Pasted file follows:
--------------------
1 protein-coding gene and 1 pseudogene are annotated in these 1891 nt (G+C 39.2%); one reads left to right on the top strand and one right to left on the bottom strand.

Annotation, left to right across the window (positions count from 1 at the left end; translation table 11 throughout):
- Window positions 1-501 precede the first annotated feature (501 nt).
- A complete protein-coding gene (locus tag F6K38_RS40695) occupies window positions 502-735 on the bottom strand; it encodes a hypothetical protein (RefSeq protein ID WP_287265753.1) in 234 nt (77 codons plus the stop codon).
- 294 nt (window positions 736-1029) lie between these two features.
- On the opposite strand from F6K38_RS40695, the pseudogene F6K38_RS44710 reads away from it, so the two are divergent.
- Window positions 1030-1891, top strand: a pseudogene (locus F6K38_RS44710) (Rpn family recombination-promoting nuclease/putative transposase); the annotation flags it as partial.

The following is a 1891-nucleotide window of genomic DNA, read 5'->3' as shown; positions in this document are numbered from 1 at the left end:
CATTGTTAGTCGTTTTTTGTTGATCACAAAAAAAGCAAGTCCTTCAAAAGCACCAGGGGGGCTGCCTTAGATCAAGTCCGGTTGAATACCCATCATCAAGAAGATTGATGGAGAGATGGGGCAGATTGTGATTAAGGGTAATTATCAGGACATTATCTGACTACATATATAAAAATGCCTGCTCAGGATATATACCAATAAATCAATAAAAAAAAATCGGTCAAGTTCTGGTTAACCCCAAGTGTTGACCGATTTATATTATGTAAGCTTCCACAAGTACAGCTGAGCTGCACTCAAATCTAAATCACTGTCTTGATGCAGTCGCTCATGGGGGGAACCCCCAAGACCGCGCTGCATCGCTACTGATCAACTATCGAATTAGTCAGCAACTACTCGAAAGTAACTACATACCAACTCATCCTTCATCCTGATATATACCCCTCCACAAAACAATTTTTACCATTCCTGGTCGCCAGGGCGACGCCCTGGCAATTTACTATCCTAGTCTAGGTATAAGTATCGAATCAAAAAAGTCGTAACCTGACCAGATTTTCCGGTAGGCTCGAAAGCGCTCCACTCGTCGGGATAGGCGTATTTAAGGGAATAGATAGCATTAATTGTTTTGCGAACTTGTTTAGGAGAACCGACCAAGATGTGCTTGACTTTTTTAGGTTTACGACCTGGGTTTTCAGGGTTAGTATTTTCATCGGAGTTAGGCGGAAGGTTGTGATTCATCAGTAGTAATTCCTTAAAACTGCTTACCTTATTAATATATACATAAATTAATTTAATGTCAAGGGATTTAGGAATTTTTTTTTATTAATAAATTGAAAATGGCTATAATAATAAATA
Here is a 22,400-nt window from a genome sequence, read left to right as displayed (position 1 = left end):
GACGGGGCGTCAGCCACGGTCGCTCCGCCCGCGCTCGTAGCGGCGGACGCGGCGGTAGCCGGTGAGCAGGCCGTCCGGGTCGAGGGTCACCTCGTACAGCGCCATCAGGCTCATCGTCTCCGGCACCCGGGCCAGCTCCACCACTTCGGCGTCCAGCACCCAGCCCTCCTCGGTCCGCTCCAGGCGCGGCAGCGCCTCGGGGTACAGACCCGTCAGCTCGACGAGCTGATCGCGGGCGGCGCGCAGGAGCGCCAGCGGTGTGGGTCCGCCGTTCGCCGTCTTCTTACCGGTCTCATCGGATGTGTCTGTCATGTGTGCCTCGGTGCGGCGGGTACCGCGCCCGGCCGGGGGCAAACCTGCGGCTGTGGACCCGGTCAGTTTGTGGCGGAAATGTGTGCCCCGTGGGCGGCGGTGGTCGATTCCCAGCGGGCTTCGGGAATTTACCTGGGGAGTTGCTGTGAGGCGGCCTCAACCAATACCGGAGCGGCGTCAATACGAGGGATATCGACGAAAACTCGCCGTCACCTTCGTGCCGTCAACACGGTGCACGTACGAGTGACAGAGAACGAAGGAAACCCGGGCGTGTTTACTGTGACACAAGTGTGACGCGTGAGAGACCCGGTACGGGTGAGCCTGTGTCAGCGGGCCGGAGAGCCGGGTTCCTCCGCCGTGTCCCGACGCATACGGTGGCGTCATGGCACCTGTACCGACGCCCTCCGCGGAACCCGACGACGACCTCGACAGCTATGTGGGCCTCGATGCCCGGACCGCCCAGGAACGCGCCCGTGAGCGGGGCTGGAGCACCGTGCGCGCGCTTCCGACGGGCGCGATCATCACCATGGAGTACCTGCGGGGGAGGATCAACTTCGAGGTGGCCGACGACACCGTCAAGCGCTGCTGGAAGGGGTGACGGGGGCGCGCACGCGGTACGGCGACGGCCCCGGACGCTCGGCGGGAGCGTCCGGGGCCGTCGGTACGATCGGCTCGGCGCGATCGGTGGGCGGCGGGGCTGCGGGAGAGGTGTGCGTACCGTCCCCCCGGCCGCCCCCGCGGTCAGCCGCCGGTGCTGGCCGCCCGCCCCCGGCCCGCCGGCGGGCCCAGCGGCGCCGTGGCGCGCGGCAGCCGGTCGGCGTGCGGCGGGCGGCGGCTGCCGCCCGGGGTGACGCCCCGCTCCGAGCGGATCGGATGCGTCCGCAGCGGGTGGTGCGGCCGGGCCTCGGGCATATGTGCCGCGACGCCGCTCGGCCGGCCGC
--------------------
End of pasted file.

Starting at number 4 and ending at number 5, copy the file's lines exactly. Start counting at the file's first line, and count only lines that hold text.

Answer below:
- A complete protein-coding gene (locus tag F6K38_RS40695) occupies window positions 502-735 on the bottom strand; it encodes a hypothetical protein (RefSeq protein ID WP_287265753.1) in 234 nt (77 codons plus the stop codon).
- 294 nt (window positions 736-1029) lie between these two features.